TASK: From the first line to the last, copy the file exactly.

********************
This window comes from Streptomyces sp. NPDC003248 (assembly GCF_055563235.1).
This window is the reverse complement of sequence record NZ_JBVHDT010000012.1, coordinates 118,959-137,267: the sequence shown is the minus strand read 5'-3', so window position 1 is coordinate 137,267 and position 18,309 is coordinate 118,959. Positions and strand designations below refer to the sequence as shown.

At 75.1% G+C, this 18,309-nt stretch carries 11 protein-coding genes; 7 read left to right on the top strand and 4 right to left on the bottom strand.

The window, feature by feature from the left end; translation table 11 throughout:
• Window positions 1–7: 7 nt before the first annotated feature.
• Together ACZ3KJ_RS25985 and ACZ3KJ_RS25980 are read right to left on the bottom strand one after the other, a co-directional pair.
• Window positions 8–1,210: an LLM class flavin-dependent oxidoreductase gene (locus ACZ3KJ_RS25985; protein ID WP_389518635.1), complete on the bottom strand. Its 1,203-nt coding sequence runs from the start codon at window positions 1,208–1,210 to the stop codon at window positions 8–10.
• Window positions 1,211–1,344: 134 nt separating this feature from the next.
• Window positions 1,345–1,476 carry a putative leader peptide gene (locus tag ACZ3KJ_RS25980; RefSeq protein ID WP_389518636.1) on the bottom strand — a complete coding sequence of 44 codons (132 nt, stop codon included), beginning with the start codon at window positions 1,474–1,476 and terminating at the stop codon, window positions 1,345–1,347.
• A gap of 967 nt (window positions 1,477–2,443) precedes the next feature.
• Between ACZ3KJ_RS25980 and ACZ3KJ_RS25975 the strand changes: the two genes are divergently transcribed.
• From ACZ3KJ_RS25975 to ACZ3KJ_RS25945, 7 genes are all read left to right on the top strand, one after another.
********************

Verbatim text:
This window comes from Streptomyces sp. NPDC003248 (assembly GCF_055563235.1).
This window is the reverse complement of sequence record NZ_JBVHDT010000012.1, coordinates 118,959-137,267: the sequence shown is the minus strand read 5'-3', so window position 1 is coordinate 137,267 and position 18,309 is coordinate 118,959. Positions and strand designations below refer to the sequence as shown.

At 75.1% G+C, this 18,309-nt stretch carries 11 protein-coding genes; 7 read left to right on the top strand and 4 right to left on the bottom strand.

The window, feature by feature from the left end; translation table 11 throughout:
• Window positions 1–7: 7 nt before the first annotated feature.
• Together ACZ3KJ_RS25985 and ACZ3KJ_RS25980 are read right to left on the bottom strand one after the other, a co-directional pair.
• Window positions 8–1,210: an LLM class flavin-dependent oxidoreductase gene (locus ACZ3KJ_RS25985; protein ID WP_389518635.1), complete on the bottom strand. Its 1,203-nt coding sequence runs from the start codon at window positions 1,208–1,210 to the stop codon at window positions 8–10.
• Window positions 1,211–1,344: 134 nt separating this feature from the next.
• Window positions 1,345–1,476 carry a putative leader peptide gene (locus tag ACZ3KJ_RS25980; RefSeq protein ID WP_389518636.1) on the bottom strand — a complete coding sequence of 44 codons (132 nt, stop codon included), beginning with the start codon at window positions 1,474–1,476 and terminating at the stop codon, window positions 1,345–1,347.
• A gap of 967 nt (window positions 1,477–2,443) precedes the next feature.
• Between ACZ3KJ_RS25980 and ACZ3KJ_RS25975 the strand changes: the two genes are divergently transcribed.
• From ACZ3KJ_RS25975 to ACZ3KJ_RS25945, 7 genes are all read left to right on the top strand, one after another.